Clip the microphone to an area right around the top of your chest and then put the receiver in your pocket or clip it to your belt. Make sure it is turned on and you’re good to go.

Julie Dodd: When I first used lavalier microphones, I realized the placement of the microphone and the receiver involved some wardrobe planning. The neckline and fabric of a blouse may not work well for microphone placement. I also needed to wear slacks or a skirt with a waistband or pocket or wear a jacket with a pocket for the transmitter.

Some lavalier microphones use Bluetooth but some have small cables connecting the microphone and the receiver. In using a lavalier with a cable, you have to decide whether to let the cable show or whether to place the cable under your jacket or blouse. Also, the movement of longer hair or jewelry can be picked up by the lavalier microphone. Even though you, as the speaker, might not notice those sounds, your audience will.

Some classrooms and conference settings have handheld microphones. What’s the best approach to using those microphones?

Kevin Hull: The handheld microphone should be held a few inches below your mouth.  It does not have to be directly next to your lips or be held so it looks like you are eating it. The handheld should pick up the sound of basically everything in front of it, meaning that it will get your audio, but not much else in the room. Much like lavalier, there should be an on switch somewhere on it, so just click that and you should be ready to start.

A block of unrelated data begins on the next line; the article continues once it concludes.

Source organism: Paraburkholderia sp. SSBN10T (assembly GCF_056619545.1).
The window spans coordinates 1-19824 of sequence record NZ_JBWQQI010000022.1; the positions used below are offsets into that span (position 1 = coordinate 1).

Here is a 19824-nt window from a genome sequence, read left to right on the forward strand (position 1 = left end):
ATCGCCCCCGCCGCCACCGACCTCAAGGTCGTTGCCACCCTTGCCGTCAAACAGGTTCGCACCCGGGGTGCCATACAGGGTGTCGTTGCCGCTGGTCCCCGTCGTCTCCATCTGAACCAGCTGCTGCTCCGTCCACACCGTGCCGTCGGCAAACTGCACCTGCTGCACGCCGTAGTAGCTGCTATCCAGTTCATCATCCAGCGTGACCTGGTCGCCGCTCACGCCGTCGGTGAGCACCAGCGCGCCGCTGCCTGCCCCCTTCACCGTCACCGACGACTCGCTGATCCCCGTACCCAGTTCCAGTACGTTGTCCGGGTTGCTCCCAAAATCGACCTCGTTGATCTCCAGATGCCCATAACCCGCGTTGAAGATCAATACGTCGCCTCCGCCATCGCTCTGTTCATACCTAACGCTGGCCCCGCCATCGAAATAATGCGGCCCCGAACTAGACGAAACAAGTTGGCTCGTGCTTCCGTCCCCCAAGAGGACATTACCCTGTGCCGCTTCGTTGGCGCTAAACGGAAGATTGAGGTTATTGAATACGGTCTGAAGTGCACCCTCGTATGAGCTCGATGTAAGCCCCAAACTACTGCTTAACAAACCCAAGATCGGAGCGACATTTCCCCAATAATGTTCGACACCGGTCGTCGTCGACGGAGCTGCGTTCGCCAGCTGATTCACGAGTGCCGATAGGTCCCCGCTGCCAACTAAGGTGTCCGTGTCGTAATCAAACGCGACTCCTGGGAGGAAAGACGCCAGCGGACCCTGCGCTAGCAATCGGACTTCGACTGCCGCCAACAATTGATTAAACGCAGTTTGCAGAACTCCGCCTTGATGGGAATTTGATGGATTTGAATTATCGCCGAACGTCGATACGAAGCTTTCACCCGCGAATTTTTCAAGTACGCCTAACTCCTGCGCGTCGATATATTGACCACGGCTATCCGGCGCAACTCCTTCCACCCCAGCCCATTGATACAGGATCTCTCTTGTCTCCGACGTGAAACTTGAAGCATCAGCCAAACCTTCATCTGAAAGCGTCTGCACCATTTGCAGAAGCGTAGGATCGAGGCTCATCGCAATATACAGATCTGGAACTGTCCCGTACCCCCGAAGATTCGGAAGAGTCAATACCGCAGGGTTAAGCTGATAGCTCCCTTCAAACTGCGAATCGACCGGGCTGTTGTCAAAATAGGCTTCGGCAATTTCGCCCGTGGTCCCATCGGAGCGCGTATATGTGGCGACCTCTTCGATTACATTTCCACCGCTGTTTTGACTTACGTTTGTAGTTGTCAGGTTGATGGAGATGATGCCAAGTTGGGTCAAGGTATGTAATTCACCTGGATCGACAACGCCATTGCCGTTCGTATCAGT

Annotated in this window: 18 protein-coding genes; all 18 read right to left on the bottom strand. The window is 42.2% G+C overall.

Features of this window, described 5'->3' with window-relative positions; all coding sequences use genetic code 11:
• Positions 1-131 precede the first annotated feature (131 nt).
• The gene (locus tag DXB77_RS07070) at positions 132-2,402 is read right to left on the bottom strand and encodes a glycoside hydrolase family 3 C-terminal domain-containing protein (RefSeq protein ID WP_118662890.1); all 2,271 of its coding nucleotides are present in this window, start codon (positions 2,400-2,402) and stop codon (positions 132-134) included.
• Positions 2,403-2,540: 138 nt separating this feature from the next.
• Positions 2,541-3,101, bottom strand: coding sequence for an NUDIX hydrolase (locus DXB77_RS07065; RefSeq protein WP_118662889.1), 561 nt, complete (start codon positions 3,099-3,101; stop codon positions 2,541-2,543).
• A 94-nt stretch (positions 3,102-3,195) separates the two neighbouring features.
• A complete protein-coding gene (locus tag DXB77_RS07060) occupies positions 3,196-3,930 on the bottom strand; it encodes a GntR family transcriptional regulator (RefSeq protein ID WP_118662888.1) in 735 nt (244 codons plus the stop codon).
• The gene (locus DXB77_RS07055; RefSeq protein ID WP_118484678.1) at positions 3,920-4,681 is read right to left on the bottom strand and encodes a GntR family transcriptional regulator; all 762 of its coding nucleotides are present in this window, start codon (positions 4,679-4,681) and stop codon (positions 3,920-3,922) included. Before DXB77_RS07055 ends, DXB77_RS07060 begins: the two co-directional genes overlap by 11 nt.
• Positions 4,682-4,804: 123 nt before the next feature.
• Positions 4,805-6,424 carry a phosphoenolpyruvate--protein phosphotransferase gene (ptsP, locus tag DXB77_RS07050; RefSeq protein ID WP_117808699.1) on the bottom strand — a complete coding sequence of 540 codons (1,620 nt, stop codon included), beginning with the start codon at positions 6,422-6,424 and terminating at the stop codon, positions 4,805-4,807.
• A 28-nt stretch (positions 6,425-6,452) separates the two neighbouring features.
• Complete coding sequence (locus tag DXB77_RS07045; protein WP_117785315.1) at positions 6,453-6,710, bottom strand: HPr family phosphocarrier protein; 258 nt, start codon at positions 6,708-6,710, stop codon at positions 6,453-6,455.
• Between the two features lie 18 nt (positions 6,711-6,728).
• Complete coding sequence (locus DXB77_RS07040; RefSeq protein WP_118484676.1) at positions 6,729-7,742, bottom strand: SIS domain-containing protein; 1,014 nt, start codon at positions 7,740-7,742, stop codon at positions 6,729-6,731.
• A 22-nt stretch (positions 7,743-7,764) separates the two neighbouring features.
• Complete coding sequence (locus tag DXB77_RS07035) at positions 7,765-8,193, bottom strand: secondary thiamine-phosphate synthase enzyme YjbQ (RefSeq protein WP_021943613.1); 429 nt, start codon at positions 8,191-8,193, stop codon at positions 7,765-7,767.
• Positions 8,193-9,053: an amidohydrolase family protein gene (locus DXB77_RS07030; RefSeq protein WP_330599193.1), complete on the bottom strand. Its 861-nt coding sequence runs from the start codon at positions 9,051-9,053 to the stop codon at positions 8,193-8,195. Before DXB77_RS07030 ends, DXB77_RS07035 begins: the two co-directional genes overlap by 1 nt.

Julie Dodd: When I’ve made presentations at the University of Florida’s orientation for new teaching assistants, I had the choice of using a lavalier or handheld microphone and chose the handheld mic. I could pose a question and then move into the auditorium of 400 TAs to ask individuals to share their responses with the group. That way their comments were heard by all, and I didn’t need to restate what they said.

Julie Dodd teaching in auditorium
With a handheld microphone, I was able to move through the auditorium and still be heard and could get input from students. Photo by Ashleigh Kathryn

Another microphone option in some auditoriums and in some conference setups is the lectern microphone.

Kevin Hull: The lectern microphone is the most limiting because you are stuck behind that podium the entire time. One of the main issues I see with that microphone is that people think they need to be directly next to it. When they are speaking, they are either hunched over if they are taller or on their toes if they are shorter. In most cases, you shouldn’t have to do anything to your height once you adjust microphone slightly up or down. Just be sure to stay behind the microphone and start talking.